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CE 451 - Urban Transportation Planning and Modeling

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Title: CE 451 - Urban Transportation Planning and Modeling


1
CE 451 - Urban Transportation Planning and
Modeling Iowa State University Calibration,
Adjustment and Validation
Sources Calibration and Adjustment of System
Planning Models Note Date 1990 (need to
adjust for inflation, other changes) Model
Validation and Reasonableness Checking
Manual NHI course on Travel Demand Forecasting
(152054A)
2
Objectives
  • Identify and interpret trends affecting travel
    demand
  • Explain difference between calibration and
    validation
  • Identify critical reasonableness checks
  • socioeconomic
  • travel survey
  • network
  • trip generation
  • mode split
  • trip assignment

3
Terminology
  • Model Calibration
  • Estimate parameters
  • Match observations (OD, AADT)
  • Model Validation
  • Reasonableness checks
  • Sensitivity checks
  • Special generators
  • Screen lines, cut lines, cordons

Is the model sensitive to policy options?
4
Planner responsibilities
  • Actively involve all participants
  • Modelers
  • Planners
  • Decision makers
  • Public
  • Fairly present all alternatives
  • Timely
  • Unbiased
  • Identify (clearly) the decision making process
  • Who, when, and how
  • Allows input from all interested groups
  • You must rely on the TDM
  • Therefore, must be validated
  • Accurate and easy to understand (documented)

www.readysetpresent.com
5
How do you judge a model/recommend improvement?
  • Scrutinize these characteristics
  • Data requirements
  • Logic of structure and conceptual appeal
  • Ease of calibration
  • Effectiveness of the model (accuracy,
    sensitivity)
  • Flexibility in application
  • Types of available outputs
  • Operational costs
  • Experience and successes to date
  • Public or private domain availability

cio.com
6
Trends Affecting Travel Demand
  • Planners should monitor the following trends
  • Demographics
  • Composition of the labor force
  • Immigration and emigration
  • Regional economic development
  • Modal shares
  • Vehicle occupancy
  • Average trip length
  • Freight transport
  • Are trends consistent with assumptions made in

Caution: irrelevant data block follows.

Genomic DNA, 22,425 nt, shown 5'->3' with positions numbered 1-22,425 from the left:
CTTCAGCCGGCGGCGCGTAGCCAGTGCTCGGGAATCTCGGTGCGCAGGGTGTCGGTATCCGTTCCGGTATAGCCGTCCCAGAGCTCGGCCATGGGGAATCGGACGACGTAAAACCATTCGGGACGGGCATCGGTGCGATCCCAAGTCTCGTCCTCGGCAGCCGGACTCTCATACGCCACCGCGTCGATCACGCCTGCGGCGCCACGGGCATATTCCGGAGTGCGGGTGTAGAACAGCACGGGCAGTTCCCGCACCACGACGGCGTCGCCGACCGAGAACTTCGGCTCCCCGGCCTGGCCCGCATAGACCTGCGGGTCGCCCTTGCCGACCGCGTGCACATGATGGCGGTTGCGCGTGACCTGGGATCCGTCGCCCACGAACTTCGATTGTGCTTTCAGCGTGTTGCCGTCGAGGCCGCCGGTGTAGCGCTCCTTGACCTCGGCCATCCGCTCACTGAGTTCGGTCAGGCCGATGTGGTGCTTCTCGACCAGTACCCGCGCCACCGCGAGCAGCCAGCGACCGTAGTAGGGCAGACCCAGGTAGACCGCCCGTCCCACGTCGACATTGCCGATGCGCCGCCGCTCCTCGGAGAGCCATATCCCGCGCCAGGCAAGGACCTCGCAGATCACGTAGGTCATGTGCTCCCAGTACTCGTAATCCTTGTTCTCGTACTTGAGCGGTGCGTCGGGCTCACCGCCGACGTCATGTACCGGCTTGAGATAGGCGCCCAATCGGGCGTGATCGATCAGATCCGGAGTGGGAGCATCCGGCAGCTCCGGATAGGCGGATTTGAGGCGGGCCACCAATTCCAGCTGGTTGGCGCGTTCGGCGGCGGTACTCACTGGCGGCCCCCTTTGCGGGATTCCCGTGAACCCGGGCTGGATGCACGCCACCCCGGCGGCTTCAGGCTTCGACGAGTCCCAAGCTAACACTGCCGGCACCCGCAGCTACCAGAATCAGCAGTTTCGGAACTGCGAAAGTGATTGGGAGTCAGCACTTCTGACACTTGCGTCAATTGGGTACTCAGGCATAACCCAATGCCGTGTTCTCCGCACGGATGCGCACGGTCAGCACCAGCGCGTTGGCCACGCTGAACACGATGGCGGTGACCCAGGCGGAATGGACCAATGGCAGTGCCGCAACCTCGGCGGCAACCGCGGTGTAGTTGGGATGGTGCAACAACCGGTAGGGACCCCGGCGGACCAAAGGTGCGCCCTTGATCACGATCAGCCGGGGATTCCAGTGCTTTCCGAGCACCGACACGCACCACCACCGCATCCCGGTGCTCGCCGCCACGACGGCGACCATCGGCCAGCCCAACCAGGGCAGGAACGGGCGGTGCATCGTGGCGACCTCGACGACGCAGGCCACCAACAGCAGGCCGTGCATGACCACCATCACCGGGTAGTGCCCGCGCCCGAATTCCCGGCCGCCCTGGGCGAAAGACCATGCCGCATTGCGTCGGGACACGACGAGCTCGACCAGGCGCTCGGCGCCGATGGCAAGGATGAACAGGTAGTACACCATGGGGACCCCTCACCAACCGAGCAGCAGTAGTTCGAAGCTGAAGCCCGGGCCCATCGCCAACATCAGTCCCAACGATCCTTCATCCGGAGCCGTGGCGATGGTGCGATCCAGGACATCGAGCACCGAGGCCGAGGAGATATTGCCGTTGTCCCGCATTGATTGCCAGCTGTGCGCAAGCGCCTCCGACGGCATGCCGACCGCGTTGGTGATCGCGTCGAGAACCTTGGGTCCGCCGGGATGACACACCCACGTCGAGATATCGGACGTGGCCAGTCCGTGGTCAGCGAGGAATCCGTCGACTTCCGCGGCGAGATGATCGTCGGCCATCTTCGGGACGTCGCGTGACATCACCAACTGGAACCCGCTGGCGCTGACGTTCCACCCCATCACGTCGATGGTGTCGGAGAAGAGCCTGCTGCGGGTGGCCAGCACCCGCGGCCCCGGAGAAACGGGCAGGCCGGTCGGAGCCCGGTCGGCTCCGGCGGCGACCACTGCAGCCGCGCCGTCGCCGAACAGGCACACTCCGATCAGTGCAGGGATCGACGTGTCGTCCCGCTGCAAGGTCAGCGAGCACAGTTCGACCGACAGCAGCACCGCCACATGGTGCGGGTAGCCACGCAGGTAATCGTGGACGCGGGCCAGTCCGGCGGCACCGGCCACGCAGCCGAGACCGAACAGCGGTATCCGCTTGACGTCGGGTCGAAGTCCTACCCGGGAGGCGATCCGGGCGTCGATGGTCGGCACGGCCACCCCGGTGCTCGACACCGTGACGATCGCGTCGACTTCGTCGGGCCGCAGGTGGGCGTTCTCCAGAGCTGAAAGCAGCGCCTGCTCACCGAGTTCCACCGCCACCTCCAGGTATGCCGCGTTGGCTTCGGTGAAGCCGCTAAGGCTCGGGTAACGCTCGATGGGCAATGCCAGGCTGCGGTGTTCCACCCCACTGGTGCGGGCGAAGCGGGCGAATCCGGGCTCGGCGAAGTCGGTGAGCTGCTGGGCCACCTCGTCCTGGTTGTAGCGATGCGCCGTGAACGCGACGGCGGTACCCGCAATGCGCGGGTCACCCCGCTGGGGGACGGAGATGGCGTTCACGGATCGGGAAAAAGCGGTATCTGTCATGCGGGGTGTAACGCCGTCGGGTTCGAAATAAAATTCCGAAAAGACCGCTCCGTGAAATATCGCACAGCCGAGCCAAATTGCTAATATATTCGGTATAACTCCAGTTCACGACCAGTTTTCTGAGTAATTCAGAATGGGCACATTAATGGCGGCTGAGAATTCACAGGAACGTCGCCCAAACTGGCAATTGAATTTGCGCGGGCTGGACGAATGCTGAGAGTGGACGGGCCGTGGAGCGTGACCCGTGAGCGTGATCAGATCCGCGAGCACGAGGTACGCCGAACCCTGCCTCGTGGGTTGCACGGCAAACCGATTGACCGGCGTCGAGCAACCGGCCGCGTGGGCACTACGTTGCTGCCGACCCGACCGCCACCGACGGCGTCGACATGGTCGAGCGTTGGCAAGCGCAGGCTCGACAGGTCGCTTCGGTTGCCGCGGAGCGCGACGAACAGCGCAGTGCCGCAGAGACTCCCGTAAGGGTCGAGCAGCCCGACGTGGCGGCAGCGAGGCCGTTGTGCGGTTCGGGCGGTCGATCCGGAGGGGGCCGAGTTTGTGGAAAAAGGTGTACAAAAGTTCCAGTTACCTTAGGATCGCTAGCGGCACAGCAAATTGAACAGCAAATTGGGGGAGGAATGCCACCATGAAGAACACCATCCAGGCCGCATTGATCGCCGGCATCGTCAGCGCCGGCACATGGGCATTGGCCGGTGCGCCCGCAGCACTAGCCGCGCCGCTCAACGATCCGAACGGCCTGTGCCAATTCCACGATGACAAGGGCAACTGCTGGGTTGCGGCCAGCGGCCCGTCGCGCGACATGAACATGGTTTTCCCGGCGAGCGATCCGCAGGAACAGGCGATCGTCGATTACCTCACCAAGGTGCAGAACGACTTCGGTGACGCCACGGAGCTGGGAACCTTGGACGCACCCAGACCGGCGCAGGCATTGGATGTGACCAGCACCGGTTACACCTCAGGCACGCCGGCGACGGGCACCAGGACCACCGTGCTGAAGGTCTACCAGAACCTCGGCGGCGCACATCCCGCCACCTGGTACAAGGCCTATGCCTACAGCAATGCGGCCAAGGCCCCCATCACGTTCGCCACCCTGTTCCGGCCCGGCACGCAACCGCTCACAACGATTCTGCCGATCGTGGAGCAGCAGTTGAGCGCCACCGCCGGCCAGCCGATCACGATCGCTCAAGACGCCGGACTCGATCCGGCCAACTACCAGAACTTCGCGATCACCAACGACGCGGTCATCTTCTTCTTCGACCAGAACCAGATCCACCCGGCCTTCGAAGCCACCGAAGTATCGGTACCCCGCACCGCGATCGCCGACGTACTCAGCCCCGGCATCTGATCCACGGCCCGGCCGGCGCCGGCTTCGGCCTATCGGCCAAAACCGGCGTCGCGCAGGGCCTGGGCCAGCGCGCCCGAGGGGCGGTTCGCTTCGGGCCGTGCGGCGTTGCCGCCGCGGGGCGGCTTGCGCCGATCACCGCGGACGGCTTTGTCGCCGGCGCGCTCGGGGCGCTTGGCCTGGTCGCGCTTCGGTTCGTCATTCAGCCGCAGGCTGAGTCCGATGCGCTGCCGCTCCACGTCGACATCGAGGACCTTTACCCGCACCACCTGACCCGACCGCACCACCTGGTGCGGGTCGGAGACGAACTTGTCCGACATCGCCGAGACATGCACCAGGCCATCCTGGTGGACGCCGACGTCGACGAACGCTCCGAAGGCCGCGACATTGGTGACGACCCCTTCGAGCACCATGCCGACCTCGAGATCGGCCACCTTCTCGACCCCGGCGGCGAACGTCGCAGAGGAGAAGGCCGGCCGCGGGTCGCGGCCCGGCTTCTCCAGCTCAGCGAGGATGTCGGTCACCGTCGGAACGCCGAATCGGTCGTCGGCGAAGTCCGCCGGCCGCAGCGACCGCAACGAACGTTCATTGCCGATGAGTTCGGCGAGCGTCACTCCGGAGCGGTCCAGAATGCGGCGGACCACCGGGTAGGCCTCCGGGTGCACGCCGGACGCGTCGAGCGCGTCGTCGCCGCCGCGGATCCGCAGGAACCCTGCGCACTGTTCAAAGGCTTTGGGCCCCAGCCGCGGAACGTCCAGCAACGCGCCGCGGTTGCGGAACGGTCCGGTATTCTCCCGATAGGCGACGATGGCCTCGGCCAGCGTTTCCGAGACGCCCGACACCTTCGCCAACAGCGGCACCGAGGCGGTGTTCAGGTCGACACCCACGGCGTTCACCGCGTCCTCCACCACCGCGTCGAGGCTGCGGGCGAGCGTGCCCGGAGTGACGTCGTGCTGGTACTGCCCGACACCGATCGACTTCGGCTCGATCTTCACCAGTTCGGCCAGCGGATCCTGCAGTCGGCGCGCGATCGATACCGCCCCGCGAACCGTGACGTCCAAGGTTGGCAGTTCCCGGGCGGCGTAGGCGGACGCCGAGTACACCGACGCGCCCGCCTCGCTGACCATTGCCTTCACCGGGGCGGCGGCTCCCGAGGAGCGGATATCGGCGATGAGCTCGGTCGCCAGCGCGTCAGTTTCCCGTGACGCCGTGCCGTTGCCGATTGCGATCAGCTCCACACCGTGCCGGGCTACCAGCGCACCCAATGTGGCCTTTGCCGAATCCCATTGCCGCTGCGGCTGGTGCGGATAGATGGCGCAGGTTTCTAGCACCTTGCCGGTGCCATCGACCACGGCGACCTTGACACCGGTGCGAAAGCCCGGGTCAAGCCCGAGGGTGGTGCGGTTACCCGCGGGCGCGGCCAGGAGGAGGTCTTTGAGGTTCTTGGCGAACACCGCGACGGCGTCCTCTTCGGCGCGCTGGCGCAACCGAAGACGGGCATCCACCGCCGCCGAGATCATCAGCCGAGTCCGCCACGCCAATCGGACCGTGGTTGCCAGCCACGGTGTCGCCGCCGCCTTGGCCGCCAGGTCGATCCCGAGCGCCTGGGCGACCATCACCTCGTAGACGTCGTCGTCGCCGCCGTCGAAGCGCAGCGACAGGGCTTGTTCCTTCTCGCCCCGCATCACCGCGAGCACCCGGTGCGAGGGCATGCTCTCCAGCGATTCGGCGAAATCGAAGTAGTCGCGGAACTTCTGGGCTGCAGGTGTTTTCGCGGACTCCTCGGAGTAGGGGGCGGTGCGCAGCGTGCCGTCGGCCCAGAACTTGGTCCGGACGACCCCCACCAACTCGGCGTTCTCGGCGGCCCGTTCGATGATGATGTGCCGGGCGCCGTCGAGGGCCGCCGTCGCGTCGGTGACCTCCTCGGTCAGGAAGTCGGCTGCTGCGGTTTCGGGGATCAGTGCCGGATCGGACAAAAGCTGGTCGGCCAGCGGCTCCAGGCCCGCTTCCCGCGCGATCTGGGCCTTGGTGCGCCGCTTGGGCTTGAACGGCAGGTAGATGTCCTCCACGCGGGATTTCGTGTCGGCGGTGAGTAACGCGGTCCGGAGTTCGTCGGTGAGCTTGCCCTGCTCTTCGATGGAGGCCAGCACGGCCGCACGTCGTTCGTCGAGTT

the modeling process?

Must be aware of trends to ensure reasonable
forecasts
Image sources scu.edu usda.gov illinois.edu
uwex.edu mwcog.org fhwa.gov
transportation1.org
7
How sensitive is travel to fuel price?
doe.gov
http//www.eia.doe.gov/oiaf/aeo/pdf/trend_4.pdf
8
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9
Tips for building a good model
  • Build accurate road network
  • Use aerial photos behind
  • Make sure road attributes are correct, esp.
    traffic
  • Use hourly counts
  • Income and auto ownership dont fully explain
    travel
  • age, gender, life cycle and personal interest
    come into play
  • Use survey data
  • visualize these data
  • Survey can be done cheaply
  • Cooperation will be good if theres a good reason
    for it mayor sends letter, e.g.
  • Employer based surveys get good response (but may
    be biased)
  • Some will give home addresses, customer
    addresses, license plates
  • Use trip chaining (tour based) and activity based
    trip generation
  • We dont know much about attractions ITE sample
    too small do your own
  • Drive the network using GPS
  • Get some data and do some statistics to derive
    your parameters

Howard Slavin, Caliper Corp. 3/13/04 peer review
10
Tips for building a good model
  • Some models are completely made up except traffic
    counts
  • See if you really believe the counts
  • Create your OD matrix from ground counts
  • May be better than trip gen/dist if you made up
    the whole model (no surveys)
  • TransCAD has a tool for this
  • If still want to use trip gen/dist, this method
    can be used to determine K factors
  • Could also use the row and column totals as the
    dependent variables in your trip gen model
  • Examine individual links after model run
  • Where are the trips coming from and going to that
    use the link?
  • In TransCAD, what is the process used to
    determine this (for a particular link)?
  • In TransCAD, what is the process used to show
    where traffic from a particular zone is going to?
  • Familiarity with your region is helpful

Howard Slavin, Caliper Corp. 3/13/04
11
Sources of Error
  • Coding
  • Sampling
  • Computation (if done by hand)
  • Specification
  • Data Transfer
  • Data aggregation

Improper structure of model, e.g., wrong variables
12
Key Concepts
  • Not enough attention on model evaluation and
    reasonableness checks
  • Checks should be performed after each step
  • reduces error propagation

Errors can also cancel
13
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14
Evaluation and Reasonableness Checks Overview
Number and location of households and employment (demand) Socioeconomic Data
Complete? Level of Detail?